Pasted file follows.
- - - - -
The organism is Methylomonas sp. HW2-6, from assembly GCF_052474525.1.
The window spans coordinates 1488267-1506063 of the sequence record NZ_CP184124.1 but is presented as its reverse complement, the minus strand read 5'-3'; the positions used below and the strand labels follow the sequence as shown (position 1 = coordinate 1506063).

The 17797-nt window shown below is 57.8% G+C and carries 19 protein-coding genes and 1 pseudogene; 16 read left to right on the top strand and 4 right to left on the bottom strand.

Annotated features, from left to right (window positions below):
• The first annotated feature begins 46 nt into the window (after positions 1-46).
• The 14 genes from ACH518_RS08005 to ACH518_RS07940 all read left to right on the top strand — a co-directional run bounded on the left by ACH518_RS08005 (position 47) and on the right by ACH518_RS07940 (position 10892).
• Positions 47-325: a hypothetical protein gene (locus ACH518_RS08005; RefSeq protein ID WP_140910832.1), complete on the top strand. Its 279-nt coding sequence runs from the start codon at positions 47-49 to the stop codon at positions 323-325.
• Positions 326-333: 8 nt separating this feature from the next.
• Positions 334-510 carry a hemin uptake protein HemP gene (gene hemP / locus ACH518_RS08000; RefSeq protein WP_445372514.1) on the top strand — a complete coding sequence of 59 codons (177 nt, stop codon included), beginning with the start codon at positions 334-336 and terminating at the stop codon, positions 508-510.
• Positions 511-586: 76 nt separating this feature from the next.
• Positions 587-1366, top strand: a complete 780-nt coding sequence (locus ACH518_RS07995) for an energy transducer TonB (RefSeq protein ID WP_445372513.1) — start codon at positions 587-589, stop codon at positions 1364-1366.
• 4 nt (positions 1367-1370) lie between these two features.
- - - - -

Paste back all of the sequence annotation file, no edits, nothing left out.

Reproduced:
The organism is Methylomonas sp. HW2-6, from assembly GCF_052474525.1.
The window spans coordinates 1488267-1506063 of the sequence record NZ_CP184124.1 but is presented as its reverse complement, the minus strand read 5'-3'; the positions used below and the strand labels follow the sequence as shown (position 1 = coordinate 1506063).

The 17797-nt window shown below is 57.8% G+C and carries 19 protein-coding genes and 1 pseudogene; 16 read left to right on the top strand and 4 right to left on the bottom strand.

Annotated features, from left to right (window positions below):
• The first annotated feature begins 46 nt into the window (after positions 1-46).
• The 14 genes from ACH518_RS08005 to ACH518_RS07940 all read left to right on the top strand — a co-directional run bounded on the left by ACH518_RS08005 (position 47) and on the right by ACH518_RS07940 (position 10892).
• Positions 47-325: a hypothetical protein gene (locus ACH518_RS08005; RefSeq protein ID WP_140910832.1), complete on the top strand. Its 279-nt coding sequence runs from the start codon at positions 47-49 to the stop codon at positions 323-325.
• Positions 326-333: 8 nt separating this feature from the next.
• Positions 334-510 carry a hemin uptake protein HemP gene (gene hemP / locus ACH518_RS08000; RefSeq protein WP_445372514.1) on the top strand — a complete coding sequence of 59 codons (177 nt, stop codon included), beginning with the start codon at positions 334-336 and terminating at the stop codon, positions 508-510.
• Positions 511-586: 76 nt separating this feature from the next.
• Positions 587-1366, top strand: a complete 780-nt coding sequence (locus ACH518_RS07995) for an energy transducer TonB (RefSeq protein ID WP_445372513.1) — start codon at positions 587-589, stop codon at positions 1364-1366.
• 4 nt (positions 1367-1370) lie between these two features.